All her life, Blue has been warned that she will cause her true love’s death. She doesn’t believe in true love and never thought this would be a problem, but as her life becomes caught up in the strange and sinister world of the Raven Boys, she’s not so sure anymore.

I’m teetering between giving this book 3 or 3.5 stars, because while I liked the majority of the book, the ending failed to live up to the theatricality of the rest of the series, and failed the conjure up the amount of emotion I should have felt. If I gave into simply remembering the last few chapters, this book would have been a 3-star read, but the story as a whole was just as enjoyable as the others. I still can’t forget that clusterfuck of an ending though.

The writing was beautiful, as usual, but I did notice something different about it. Stiefvater relies heavily on further defining the ‘aesthetic’ of the series and describing the overall vibe of a setting, character, or group of characters in this particular book. There are a number of shorter, more descriptive sentences that encompass the feeling or visual aesthetic, which I quite liked, actually. This isn’t as easily seen in the other books, but I like how it totally enhanced the story without feeling forced. I’m usually very keen on emotional expression in the finales, and Stiefvater definitely delivered. Even if her writing style isn’t conventionally raw and honest while conveying emotion, the amount of feeling is still abundant through the unique prose.

In my opinion, the fantasy/science-fiction portions left a lot to be desired. There are a good amount of newer fantasy/sci-fi aspects introduced and they are somewhat elaborated on, such as Blue’s background and history behind her father and Henry Cheng’s whole deal. However, I still feel disconnected from these concepts besides there wasn’t enough time or elaboration involved for me to truly understand and absorb it. There are so many revelations made about the characters and the whole Raven Cycle world that are only quickly touched upon and left behind with no resolve. It almost makes me wish for another book, so everything can sink in properly.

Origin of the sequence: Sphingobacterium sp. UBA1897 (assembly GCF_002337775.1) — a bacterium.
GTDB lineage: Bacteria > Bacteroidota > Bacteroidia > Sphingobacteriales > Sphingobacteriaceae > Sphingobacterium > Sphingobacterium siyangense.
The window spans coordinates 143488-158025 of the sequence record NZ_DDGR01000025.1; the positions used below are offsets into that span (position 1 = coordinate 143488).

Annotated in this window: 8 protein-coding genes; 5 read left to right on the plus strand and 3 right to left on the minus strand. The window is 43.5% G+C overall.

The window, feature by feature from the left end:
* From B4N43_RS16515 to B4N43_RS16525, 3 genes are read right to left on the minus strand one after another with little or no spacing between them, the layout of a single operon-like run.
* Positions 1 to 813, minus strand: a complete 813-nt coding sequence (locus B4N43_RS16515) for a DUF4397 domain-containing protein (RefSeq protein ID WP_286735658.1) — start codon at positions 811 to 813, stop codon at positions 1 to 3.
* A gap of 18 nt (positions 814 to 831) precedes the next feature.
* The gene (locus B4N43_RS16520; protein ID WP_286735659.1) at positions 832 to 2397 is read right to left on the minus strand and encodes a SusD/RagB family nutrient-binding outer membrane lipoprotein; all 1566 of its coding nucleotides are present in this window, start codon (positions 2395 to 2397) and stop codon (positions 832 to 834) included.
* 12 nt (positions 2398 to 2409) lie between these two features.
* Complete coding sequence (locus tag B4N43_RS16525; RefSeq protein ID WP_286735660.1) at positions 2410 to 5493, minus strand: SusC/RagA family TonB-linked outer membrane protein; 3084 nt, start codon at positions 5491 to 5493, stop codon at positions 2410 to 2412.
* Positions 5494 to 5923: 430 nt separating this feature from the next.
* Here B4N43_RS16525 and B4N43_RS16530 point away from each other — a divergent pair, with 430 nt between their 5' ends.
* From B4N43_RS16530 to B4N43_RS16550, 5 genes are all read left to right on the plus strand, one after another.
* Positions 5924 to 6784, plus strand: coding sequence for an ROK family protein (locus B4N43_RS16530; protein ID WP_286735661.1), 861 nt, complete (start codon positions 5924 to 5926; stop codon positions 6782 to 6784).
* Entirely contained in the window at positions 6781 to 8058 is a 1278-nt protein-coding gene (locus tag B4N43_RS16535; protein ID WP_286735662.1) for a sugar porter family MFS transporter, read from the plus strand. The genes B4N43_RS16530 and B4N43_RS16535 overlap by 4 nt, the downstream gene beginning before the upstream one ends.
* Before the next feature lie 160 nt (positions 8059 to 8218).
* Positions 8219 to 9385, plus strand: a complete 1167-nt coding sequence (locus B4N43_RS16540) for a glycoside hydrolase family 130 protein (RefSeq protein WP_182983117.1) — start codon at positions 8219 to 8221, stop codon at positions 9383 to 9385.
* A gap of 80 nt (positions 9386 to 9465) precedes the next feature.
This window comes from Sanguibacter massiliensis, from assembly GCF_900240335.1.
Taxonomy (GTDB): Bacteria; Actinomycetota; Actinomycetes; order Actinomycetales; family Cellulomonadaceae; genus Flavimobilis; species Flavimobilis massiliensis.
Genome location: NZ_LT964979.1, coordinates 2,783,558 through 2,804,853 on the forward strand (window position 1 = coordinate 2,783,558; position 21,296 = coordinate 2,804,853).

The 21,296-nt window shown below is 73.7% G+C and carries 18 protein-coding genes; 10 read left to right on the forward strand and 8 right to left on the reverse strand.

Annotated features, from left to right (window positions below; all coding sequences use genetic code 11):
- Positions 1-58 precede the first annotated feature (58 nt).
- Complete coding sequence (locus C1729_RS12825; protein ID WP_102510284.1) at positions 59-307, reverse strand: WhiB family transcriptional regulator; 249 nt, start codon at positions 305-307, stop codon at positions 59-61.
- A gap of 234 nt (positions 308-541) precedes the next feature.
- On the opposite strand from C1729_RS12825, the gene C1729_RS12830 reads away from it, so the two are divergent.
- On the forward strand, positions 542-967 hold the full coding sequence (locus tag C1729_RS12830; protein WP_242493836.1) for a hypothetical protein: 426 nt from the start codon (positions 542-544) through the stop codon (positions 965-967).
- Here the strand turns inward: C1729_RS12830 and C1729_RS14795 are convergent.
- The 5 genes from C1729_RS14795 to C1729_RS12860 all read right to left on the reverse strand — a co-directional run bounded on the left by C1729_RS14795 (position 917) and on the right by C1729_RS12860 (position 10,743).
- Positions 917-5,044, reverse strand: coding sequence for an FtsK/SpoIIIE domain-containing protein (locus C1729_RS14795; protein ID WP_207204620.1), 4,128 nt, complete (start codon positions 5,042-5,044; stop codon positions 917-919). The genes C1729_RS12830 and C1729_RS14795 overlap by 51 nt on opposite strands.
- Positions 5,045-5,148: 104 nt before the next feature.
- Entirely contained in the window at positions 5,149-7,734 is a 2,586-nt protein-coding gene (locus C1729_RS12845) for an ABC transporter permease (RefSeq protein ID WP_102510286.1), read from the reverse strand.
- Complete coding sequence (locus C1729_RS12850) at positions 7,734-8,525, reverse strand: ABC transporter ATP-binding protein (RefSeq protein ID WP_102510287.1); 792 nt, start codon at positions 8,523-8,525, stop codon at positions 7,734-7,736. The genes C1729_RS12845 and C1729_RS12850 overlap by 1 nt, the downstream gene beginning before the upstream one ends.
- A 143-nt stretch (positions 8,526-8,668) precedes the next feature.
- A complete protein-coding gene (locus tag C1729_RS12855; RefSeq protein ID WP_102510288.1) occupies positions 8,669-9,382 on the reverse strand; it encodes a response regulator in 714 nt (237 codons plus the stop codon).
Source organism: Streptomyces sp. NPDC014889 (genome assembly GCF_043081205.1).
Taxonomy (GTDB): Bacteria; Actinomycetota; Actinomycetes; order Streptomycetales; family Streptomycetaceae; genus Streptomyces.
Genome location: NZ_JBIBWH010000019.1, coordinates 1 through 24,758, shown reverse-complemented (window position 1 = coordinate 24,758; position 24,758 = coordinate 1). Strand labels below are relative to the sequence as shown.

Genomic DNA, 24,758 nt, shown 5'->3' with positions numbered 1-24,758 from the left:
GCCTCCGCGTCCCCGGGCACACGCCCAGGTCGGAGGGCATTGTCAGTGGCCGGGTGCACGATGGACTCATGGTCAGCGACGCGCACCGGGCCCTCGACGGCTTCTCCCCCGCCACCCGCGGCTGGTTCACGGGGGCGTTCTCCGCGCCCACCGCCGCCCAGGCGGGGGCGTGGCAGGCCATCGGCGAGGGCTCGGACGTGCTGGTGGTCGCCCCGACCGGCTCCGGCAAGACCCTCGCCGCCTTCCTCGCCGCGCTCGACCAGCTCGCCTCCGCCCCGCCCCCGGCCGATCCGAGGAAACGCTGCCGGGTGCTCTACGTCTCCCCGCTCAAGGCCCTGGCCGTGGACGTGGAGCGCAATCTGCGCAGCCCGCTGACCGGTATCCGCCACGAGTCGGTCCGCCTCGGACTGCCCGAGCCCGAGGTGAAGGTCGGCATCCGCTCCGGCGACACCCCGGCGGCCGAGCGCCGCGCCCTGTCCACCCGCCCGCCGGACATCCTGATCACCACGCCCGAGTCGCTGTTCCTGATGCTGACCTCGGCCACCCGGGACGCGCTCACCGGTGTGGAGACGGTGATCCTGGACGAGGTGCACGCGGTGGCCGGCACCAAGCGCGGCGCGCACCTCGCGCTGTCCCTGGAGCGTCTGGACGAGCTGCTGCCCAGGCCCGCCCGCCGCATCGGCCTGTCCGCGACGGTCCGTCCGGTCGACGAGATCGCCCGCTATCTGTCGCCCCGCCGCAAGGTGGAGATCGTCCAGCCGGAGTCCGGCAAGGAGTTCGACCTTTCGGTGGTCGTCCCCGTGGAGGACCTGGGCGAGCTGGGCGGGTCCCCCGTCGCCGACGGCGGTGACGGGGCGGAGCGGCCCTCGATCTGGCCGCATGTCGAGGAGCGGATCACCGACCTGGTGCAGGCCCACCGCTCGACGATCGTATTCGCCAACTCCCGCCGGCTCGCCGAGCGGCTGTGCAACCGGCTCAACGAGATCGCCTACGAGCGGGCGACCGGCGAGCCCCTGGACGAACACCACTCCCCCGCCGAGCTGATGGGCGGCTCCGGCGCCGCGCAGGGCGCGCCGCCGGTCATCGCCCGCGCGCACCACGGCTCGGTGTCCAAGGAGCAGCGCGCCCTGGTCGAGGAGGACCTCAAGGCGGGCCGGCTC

As expected, the characters were brilliant and my favorite part of the book. All of them are still struggling to utilize their powers and discover further details about themselves to ultimately find Glendower and possibly save Gansey. I loved the emotion involved with out four main characters, it was so truthful yet poignant and understandable. The relationships between Ronan and his brothers, Gansey and Blue, and Ronan and Adam are further developed and constantly had me in the feels.

I don’t want to say much about the ending parts because I’ll be spoiling otherwise, but it did let me down to an extent. Honestly, it felt as though all the emotion that had been covered throughout the rest of the book was a waste, considering the very end, the climax, the true end was incredibly lackluster and anti-climatic. Everything was stated so plainly and blandly and things … just happened. I wish I could say more but I don’t want to spoil, and I don’t want to discuss spoilers because my thoughts are so jumbled and I’d probably never get them organized. Long story short, I hated that epilogue. Straight up.

Finales of series/trilogies are always difficult to read/review, because they could either make or break the series for you. I don’t remotely dislike The Raven King, but that ending was so soulless that I had to dock a star off. It’s upsetting to be dissatisfied with a goodbye to a series, but it is what it is.

-Haven